NIMs are not always caused by a problem with manufacturing, however. Inclusions can also occur as a result of corrosion caused by outside forces. While corrosion-induced NIMs are less common than manufacturing impurity-induced NIMs, identifying either type of NIM requires the use of a technique which is well-disposed to the task. Laboratory workers and device manufacturers detect NIMs in several ways: 

                • Chemical submersion tests
                • Electron-scanning microscopy
                • Photon-scanning microscopy
                • Canonical light microscopy

            Of these methods, many manufacturers prefer light microscopy, as it is affordable enough, fast enough, and gentle enough on the nitinol itself to be used for industrial-scale quality assurance in implantable medical devices.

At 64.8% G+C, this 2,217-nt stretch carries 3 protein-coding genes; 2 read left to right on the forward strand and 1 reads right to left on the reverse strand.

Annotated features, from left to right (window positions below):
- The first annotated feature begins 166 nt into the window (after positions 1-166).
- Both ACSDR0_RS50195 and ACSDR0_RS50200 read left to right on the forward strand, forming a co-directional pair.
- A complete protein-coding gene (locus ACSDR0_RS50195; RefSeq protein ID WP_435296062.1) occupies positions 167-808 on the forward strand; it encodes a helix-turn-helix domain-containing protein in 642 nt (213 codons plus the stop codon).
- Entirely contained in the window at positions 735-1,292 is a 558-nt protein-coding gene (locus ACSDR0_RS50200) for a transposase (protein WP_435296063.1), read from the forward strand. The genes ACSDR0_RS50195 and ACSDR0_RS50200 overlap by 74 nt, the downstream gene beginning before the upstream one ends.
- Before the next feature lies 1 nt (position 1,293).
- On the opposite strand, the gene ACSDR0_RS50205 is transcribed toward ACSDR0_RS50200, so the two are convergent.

The main argument against using light microscopy is that it is incapable of detecting subsurface inclusions in the nitinol. However, it’s possible that tiny subsurface inclusions do not end up harming patients anyway. In fact, research dating from 2010 found that roughly 80% of implantable nitinol stent failures were caused by fully visible inclusions which were larger than 200 microns in size—well within the range of detection using conventional light microscopy, but far too large to be worth spending the time and money to use a photon or electron-based advanced microscopy technique. This means that detecting the nitinol surface inclusions which are the most hazardous to potential patients downstream will require using the right light microscope for the job. 
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            What To Look For In A Microscope For Inspection of Nitinol Devices Or Wires